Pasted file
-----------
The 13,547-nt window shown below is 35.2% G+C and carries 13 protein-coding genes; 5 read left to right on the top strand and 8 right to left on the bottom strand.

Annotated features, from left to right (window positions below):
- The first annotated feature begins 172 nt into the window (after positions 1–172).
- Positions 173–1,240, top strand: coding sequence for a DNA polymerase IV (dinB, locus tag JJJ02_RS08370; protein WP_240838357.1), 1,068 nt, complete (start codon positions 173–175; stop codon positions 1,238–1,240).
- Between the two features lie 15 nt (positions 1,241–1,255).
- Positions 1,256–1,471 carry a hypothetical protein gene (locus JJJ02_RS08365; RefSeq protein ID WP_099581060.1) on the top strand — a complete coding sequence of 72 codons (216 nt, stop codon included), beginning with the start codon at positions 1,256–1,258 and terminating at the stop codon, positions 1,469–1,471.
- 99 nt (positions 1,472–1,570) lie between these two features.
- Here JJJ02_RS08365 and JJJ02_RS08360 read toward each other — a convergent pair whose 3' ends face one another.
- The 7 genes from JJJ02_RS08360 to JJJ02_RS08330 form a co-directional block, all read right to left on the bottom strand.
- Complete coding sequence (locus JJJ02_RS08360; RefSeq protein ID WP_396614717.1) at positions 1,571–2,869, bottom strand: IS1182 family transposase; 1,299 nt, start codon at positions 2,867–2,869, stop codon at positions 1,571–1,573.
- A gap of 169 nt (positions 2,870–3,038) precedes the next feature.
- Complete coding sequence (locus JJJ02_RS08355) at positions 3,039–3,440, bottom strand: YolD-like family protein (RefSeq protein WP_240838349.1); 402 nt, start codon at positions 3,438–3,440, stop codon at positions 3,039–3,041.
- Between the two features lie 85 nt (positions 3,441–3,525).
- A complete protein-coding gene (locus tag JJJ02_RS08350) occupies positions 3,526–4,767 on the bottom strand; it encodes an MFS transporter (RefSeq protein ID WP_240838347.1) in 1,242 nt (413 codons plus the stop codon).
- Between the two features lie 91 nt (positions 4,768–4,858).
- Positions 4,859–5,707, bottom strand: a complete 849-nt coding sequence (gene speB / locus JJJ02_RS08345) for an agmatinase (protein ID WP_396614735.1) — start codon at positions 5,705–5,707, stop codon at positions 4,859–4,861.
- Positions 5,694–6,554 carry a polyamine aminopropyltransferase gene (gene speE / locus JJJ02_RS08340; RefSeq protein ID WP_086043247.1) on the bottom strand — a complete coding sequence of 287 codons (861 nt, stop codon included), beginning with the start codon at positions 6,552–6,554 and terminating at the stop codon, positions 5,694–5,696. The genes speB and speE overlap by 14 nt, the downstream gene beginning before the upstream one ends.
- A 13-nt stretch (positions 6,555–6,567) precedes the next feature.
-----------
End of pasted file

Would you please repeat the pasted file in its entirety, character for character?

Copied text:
The 13,547-nt window shown below is 35.2% G+C and carries 13 protein-coding genes; 5 read left to right on the top strand and 8 right to left on the bottom strand.

Annotated features, from left to right (window positions below):
- The first annotated feature begins 172 nt into the window (after positions 1–172).
- Positions 173–1,240, top strand: coding sequence for a DNA polymerase IV (dinB, locus tag JJJ02_RS08370; protein WP_240838357.1), 1,068 nt, complete (start codon positions 173–175; stop codon positions 1,238–1,240).
- Between the two features lie 15 nt (positions 1,241–1,255).
- Positions 1,256–1,471 carry a hypothetical protein gene (locus JJJ02_RS08365; RefSeq protein ID WP_099581060.1) on the top strand — a complete coding sequence of 72 codons (216 nt, stop codon included), beginning with the start codon at positions 1,256–1,258 and terminating at the stop codon, positions 1,469–1,471.
- 99 nt (positions 1,472–1,570) lie between these two features.
- Here JJJ02_RS08365 and JJJ02_RS08360 read toward each other — a convergent pair whose 3' ends face one another.
- The 7 genes from JJJ02_RS08360 to JJJ02_RS08330 form a co-directional block, all read right to left on the bottom strand.
- Complete coding sequence (locus JJJ02_RS08360; RefSeq protein ID WP_396614717.1) at positions 1,571–2,869, bottom strand: IS1182 family transposase; 1,299 nt, start codon at positions 2,867–2,869, stop codon at positions 1,571–1,573.
- A gap of 169 nt (positions 2,870–3,038) precedes the next feature.
- Complete coding sequence (locus JJJ02_RS08355) at positions 3,039–3,440, bottom strand: YolD-like family protein (RefSeq protein WP_240838349.1); 402 nt, start codon at positions 3,438–3,440, stop codon at positions 3,039–3,041.
- Between the two features lie 85 nt (positions 3,441–3,525).
- A complete protein-coding gene (locus tag JJJ02_RS08350) occupies positions 3,526–4,767 on the bottom strand; it encodes an MFS transporter (RefSeq protein ID WP_240838347.1) in 1,242 nt (413 codons plus the stop codon).
- Between the two features lie 91 nt (positions 4,768–4,858).
- Positions 4,859–5,707, bottom strand: a complete 849-nt coding sequence (gene speB / locus JJJ02_RS08345) for an agmatinase (protein ID WP_396614735.1) — start codon at positions 5,705–5,707, stop codon at positions 4,859–4,861.
- Positions 5,694–6,554 carry a polyamine aminopropyltransferase gene (gene speE / locus JJJ02_RS08340; RefSeq protein ID WP_086043247.1) on the bottom strand — a complete coding sequence of 287 codons (861 nt, stop codon included), beginning with the start codon at positions 6,552–6,554 and terminating at the stop codon, positions 5,694–5,696. The genes speB and speE overlap by 14 nt, the downstream gene beginning before the upstream one ends.
- A 13-nt stretch (positions 6,555–6,567) precedes the next feature.